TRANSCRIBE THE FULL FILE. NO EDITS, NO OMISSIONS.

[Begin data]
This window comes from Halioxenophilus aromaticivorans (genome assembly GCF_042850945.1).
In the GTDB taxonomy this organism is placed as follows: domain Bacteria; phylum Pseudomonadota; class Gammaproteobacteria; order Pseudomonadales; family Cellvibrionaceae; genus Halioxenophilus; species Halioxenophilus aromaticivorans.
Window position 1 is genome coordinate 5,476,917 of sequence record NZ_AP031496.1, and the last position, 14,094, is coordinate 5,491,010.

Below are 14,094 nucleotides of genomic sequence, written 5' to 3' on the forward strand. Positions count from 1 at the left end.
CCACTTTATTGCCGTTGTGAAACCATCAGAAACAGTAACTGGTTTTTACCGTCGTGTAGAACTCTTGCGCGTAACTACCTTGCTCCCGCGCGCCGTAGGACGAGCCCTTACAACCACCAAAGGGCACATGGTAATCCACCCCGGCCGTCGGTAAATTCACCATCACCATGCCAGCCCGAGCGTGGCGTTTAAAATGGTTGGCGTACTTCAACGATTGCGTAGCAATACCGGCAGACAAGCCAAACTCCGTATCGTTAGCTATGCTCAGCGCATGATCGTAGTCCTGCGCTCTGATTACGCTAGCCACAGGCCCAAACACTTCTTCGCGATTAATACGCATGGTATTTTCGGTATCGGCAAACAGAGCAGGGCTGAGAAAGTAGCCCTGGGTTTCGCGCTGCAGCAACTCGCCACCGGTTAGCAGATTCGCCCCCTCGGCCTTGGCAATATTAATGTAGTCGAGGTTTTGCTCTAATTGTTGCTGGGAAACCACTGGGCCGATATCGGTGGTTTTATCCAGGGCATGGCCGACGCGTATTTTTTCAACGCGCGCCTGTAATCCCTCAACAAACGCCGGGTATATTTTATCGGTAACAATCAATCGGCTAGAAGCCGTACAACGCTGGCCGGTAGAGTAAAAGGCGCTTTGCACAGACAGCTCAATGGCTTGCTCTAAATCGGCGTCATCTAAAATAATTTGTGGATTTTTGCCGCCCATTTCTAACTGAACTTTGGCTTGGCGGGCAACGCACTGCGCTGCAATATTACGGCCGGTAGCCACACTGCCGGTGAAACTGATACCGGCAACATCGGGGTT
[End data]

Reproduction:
This window comes from Halioxenophilus aromaticivorans (genome assembly GCF_042850945.1).
In the GTDB taxonomy this organism is placed as follows: domain Bacteria; phylum Pseudomonadota; class Gammaproteobacteria; order Pseudomonadales; family Cellvibrionaceae; genus Halioxenophilus; species Halioxenophilus aromaticivorans.
Window position 1 is genome coordinate 5,476,917 of sequence record NZ_AP031496.1, and the last position, 14,094, is coordinate 5,491,010.

Below are 14,094 nucleotides of genomic sequence, written 5' to 3' on the forward strand. Positions count from 1 at the left end.
CCACTTTATTGCCGTTGTGAAACCATCAGAAACAGTAACTGGTTTTTACCGTCGTGTAGAACTCTTGCGCGTAACTACCTTGCTCCCGCGCGCCGTAGGACGAGCCCTTACAACCACCAAAGGGCACATGGTAATCCACCCCGGCCGTCGGTAAATTCACCATCACCATGCCAGCCCGAGCGTGGCGTTTAAAATGGTTGGCGTACTTCAACGATTGCGTAGCAATACCGGCAGACAAGCCAAACTCCGTATCGTTAGCTATGCTCAGCGCATGATCGTAGTCCTGCGCTCTGATTACGCTAGCCACAGGCCCAAACACTTCTTCGCGATTAATACGCATGGTATTTTCGGTATCGGCAAACAGAGCAGGGCTGAGAAAGTAGCCCTGGGTTTCGCGCTGCAGCAACTCGCCACCGGTTAGCAGATTCGCCCCCTCGGCCTTGGCAATATTAATGTAGTCGAGGTTTTGCTCTAATTGTTGCTGGGAAACCACTGGGCCGATATCGGTGGTTTTATCCAGGGCATGGCCGACGCGTATTTTTTCAACGCGCGCCTGTAATCCCTCAACAAACGCCGGGTATATTTTATCGGTAACAATCAATCGGCTAGAAGCCGTACAACGCTGGCCGGTAGAGTAAAAGGCGCTTTGCACAGACAGCTCAATGGCTTGCTCTAAATCGGCGTCATCTAAAATAATTTGTGGATTTTTGCCGCCCATTTCTAACTGAACTTTGGCTTGGCGGGCAACGCACTGCGCTGCAATATTACGGCCGGTAGCCACACTGCCGGTGAAACTGATACCGGCAACATCGGGGTT